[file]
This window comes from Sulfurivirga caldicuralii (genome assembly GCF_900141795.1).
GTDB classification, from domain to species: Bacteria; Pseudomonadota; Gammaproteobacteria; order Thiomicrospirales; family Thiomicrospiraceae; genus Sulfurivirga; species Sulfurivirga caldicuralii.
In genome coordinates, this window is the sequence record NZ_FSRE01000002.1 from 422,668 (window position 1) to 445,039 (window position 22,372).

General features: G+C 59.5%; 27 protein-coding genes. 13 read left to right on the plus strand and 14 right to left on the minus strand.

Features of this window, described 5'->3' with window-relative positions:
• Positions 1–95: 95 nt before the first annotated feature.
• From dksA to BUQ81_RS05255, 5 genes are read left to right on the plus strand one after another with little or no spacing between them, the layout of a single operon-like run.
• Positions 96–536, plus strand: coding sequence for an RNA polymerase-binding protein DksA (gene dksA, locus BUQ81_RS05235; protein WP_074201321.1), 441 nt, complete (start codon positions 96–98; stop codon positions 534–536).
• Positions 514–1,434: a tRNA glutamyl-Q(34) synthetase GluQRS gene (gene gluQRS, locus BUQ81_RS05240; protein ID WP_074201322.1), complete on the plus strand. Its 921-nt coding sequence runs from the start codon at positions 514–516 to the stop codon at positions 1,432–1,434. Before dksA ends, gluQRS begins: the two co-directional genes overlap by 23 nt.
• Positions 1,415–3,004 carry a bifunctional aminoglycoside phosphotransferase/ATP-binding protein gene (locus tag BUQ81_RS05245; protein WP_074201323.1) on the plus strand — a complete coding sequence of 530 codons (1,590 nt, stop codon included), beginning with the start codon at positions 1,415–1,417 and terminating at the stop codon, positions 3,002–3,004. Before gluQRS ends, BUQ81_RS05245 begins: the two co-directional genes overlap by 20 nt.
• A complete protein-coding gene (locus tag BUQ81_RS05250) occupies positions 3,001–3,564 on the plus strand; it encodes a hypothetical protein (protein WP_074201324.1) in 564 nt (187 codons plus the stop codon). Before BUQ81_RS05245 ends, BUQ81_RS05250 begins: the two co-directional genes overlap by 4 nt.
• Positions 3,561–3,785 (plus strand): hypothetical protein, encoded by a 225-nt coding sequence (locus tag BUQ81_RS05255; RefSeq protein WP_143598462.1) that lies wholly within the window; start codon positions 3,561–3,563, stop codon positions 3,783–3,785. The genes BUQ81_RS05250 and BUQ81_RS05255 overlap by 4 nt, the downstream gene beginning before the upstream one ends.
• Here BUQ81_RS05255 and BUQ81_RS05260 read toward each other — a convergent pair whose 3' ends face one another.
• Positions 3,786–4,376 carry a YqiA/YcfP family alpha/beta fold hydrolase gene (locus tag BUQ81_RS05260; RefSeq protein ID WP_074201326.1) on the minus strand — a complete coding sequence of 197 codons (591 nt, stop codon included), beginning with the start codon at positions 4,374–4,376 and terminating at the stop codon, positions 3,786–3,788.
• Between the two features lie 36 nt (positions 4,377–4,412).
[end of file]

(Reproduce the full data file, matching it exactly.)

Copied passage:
This window comes from Sulfurivirga caldicuralii (genome assembly GCF_900141795.1).
GTDB classification, from domain to species: Bacteria; Pseudomonadota; Gammaproteobacteria; order Thiomicrospirales; family Thiomicrospiraceae; genus Sulfurivirga; species Sulfurivirga caldicuralii.
In genome coordinates, this window is the sequence record NZ_FSRE01000002.1 from 422,668 (window position 1) to 445,039 (window position 22,372).

General features: G+C 59.5%; 27 protein-coding genes. 13 read left to right on the plus strand and 14 right to left on the minus strand.

Features of this window, described 5'->3' with window-relative positions:
• Positions 1–95: 95 nt before the first annotated feature.
• From dksA to BUQ81_RS05255, 5 genes are read left to right on the plus strand one after another with little or no spacing between them, the layout of a single operon-like run.
• Positions 96–536, plus strand: coding sequence for an RNA polymerase-binding protein DksA (gene dksA, locus BUQ81_RS05235; protein WP_074201321.1), 441 nt, complete (start codon positions 96–98; stop codon positions 534–536).
• Positions 514–1,434: a tRNA glutamyl-Q(34) synthetase GluQRS gene (gene gluQRS, locus BUQ81_RS05240; protein ID WP_074201322.1), complete on the plus strand. Its 921-nt coding sequence runs from the start codon at positions 514–516 to the stop codon at positions 1,432–1,434. Before dksA ends, gluQRS begins: the two co-directional genes overlap by 23 nt.
• Positions 1,415–3,004 carry a bifunctional aminoglycoside phosphotransferase/ATP-binding protein gene (locus tag BUQ81_RS05245; protein WP_074201323.1) on the plus strand — a complete coding sequence of 530 codons (1,590 nt, stop codon included), beginning with the start codon at positions 1,415–1,417 and terminating at the stop codon, positions 3,002–3,004. Before gluQRS ends, BUQ81_RS05245 begins: the two co-directional genes overlap by 20 nt.
• A complete protein-coding gene (locus tag BUQ81_RS05250) occupies positions 3,001–3,564 on the plus strand; it encodes a hypothetical protein (protein WP_074201324.1) in 564 nt (187 codons plus the stop codon). Before BUQ81_RS05245 ends, BUQ81_RS05250 begins: the two co-directional genes overlap by 4 nt.
• Positions 3,561–3,785 (plus strand): hypothetical protein, encoded by a 225-nt coding sequence (locus tag BUQ81_RS05255; RefSeq protein WP_143598462.1) that lies wholly within the window; start codon positions 3,561–3,563, stop codon positions 3,783–3,785. The genes BUQ81_RS05250 and BUQ81_RS05255 overlap by 4 nt, the downstream gene beginning before the upstream one ends.
• Here BUQ81_RS05255 and BUQ81_RS05260 read toward each other — a convergent pair whose 3' ends face one another.
• Positions 3,786–4,376 carry a YqiA/YcfP family alpha/beta fold hydrolase gene (locus tag BUQ81_RS05260; RefSeq protein ID WP_074201326.1) on the minus strand — a complete coding sequence of 197 codons (591 nt, stop codon included), beginning with the start codon at positions 4,374–4,376 and terminating at the stop codon, positions 3,786–3,788.
• Between the two features lie 36 nt (positions 4,377–4,412).